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There is no useful definition for eHealth; we would like to find one. This study will provide a contribution to clarify the discussion on eHealth as a concept to enhance the understanding of the range of meanings which have been ascribed to the term ehealth.
The Australian Commission for Safety and Quality in Health Care (ACSQHC) coordinates national improvements in a range of complex health system problems including clinical handover, and has funded a range of handover improvement projects in Australia. One of these, the SafeTECH project in South Australia has developed guidelines for safe use of electronic… (More)
The sharing of clinical information between ehealth systems requires a common terminology, and SNOMED CT is seen as an acceptable solution for this task. Widespread adoption of SNOMED CT may mean that other terminologies, particularly those of citizens and patients, are sidelined or ignored. This paper considers the role of a citizen's "voice" in a… (More)
This paper compares two social media sites that aim to support patients to enhance self-management. The first site, PatientsLikeMe is a well established global site designed to allow peer-to-peer communication between people with similar conditions. The second, HealthShare, is a recently developed site for Australians described as "Australia's Social Health… (More)
The near-pervasive introduction of ehealth systems, and the more recent implementation of systems intended for patient use offer patients the opportunity to participate in their own care. Unfortunately the design of these systems means that they may work better for "People Like Us" rather than for those on the wrong side of the 'digital divide'. This paper… (More)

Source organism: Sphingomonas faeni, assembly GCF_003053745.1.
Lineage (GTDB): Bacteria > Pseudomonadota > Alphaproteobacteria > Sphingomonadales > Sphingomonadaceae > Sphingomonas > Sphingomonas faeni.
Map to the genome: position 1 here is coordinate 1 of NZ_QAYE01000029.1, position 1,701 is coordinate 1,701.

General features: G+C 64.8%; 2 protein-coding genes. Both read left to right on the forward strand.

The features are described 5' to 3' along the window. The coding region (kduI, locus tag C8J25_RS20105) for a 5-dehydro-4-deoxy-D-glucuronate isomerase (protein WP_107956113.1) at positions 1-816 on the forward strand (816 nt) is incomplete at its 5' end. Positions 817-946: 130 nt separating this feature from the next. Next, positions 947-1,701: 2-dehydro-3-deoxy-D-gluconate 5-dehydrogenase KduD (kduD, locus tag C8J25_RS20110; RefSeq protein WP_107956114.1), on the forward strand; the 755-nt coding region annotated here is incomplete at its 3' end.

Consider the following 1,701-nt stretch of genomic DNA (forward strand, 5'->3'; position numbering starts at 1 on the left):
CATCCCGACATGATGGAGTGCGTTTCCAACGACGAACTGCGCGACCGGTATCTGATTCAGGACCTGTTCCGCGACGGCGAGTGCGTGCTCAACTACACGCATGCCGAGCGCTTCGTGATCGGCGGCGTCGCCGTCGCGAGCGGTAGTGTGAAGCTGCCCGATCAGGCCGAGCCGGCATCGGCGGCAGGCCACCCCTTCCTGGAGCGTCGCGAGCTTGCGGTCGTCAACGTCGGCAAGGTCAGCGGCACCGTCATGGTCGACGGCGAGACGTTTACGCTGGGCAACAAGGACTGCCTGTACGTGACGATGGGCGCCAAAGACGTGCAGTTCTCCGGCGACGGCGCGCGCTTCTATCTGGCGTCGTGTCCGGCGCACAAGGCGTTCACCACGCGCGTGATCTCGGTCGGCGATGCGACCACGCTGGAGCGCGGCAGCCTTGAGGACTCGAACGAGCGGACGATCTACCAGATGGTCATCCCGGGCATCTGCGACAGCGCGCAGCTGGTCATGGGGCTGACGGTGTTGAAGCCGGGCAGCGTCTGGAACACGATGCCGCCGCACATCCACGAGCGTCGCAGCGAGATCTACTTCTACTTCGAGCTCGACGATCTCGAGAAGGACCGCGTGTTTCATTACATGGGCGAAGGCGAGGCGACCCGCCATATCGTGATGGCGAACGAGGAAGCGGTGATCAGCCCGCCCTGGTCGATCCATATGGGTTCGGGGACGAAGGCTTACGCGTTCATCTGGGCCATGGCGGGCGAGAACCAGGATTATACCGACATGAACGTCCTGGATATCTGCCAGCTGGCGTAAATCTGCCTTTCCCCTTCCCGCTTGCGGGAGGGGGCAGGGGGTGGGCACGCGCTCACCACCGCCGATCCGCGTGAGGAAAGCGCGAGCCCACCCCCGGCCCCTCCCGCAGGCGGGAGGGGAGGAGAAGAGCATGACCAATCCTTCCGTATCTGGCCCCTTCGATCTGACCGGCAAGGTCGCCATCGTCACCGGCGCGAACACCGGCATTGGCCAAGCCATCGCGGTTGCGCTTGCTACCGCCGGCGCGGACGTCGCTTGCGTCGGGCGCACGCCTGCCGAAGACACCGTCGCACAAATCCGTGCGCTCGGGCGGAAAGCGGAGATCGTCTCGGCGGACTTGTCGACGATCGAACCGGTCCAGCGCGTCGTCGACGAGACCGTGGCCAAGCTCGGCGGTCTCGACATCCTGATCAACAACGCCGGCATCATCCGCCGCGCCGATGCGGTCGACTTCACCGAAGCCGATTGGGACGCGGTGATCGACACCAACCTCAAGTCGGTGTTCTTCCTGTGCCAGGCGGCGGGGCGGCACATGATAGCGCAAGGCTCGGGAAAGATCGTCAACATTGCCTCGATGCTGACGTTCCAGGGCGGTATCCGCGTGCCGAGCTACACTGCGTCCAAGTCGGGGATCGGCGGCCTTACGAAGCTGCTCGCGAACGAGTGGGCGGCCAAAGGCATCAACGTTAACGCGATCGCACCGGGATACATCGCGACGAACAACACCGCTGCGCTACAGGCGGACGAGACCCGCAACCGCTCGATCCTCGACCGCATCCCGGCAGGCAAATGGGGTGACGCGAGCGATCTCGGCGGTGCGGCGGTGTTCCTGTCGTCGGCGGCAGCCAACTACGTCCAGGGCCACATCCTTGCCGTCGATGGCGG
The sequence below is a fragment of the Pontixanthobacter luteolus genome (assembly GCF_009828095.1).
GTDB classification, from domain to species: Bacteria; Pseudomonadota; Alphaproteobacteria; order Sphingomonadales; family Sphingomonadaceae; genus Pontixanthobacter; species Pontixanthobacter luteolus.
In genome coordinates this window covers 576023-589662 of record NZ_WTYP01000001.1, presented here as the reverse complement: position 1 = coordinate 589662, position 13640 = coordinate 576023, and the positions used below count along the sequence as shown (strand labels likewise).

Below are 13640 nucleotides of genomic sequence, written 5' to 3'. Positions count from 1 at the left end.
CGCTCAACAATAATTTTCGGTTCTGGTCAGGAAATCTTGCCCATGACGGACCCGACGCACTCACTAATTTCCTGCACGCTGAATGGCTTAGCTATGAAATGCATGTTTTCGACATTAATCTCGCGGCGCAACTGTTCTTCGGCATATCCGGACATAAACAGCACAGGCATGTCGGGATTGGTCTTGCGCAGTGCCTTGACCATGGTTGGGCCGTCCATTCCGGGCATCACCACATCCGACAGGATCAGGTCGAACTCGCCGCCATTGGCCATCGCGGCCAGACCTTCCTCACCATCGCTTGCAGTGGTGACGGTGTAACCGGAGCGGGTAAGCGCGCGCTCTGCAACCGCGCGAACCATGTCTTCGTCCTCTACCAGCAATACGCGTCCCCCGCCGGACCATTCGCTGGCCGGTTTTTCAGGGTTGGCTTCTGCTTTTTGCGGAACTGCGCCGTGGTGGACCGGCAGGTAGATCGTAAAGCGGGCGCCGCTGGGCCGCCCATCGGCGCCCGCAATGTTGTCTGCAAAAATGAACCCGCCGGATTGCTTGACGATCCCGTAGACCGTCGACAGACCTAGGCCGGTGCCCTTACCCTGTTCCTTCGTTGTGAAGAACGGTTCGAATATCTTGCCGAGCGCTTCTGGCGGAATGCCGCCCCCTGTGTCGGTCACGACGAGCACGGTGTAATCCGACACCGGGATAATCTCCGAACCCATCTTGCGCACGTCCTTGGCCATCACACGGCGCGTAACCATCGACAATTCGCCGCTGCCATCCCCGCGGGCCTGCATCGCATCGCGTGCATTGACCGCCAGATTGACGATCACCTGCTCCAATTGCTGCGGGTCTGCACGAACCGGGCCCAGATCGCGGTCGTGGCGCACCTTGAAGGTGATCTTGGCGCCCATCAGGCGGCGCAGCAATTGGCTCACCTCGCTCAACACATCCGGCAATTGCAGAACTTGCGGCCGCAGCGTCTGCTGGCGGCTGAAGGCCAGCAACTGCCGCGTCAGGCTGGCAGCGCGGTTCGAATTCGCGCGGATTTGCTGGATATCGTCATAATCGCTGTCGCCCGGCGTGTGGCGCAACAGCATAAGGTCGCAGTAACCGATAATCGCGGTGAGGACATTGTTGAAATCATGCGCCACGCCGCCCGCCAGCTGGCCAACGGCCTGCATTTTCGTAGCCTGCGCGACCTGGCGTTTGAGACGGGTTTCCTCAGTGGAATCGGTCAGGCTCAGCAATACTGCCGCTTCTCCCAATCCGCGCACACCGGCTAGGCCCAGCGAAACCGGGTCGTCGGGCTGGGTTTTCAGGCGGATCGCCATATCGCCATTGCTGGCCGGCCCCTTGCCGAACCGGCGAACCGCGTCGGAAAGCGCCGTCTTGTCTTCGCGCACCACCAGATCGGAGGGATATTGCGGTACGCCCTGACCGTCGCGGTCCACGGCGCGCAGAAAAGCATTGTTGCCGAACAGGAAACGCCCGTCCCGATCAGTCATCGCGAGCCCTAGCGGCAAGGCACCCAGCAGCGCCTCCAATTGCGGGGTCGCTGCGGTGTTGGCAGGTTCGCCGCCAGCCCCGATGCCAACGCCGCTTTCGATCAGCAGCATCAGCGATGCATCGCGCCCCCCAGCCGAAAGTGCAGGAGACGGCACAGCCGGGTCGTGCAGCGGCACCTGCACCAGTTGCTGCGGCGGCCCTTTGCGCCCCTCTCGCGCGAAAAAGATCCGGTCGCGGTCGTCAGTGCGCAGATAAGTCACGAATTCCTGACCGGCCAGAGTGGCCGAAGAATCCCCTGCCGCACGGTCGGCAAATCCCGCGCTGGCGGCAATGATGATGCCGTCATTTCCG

Current approaches to designing, implementing and evaluating personal health record systems reflect the attributes and assumptions of well-educated and well to-do users (People like Us: PLUs) rather than the needs of the most disadvantaged in society (the disempowered, disengaged and disconnected: DDDs). These electronic systems for increasing accessibility… (More)
This chapter explores how Techno-Anthropology can contribute to more explicitly professional and ethically responsible reflections on the socio-technical practices involved in meaningfully engaging patients in health informatics research. The chapter draws on insights from health informatics research projects focused on chronic disease and self-management… (More)
Personal health records (PHRs) offer tantalising benefits for patients and healthcare providers, including improvements in patient-provider communication, patient empowerment, and access to data and information. A suspicion that disadvantaged patients are less likely to use or benefit from PHRs stimulated a research agenda that included: (a) a literature… (More)
The Internet of Things holds great promise for healthcare, but also embodies a number of risks. This analysis suggests that the risks are as yet poorly delineated (having features in common with the oracle Pythia, and with Pandora and her box), and that adopting the precautionary principle is appropriate.
and Objective The tendency to design personal ehealth systems for well to do technically literate professionals, rather than average or disadvantaged users (the PLU problem), has been described previously, but is not yet well understood. This interactive workshop will introduce attendees to the PLU problem, expose them to a simulated experience of being a… (More)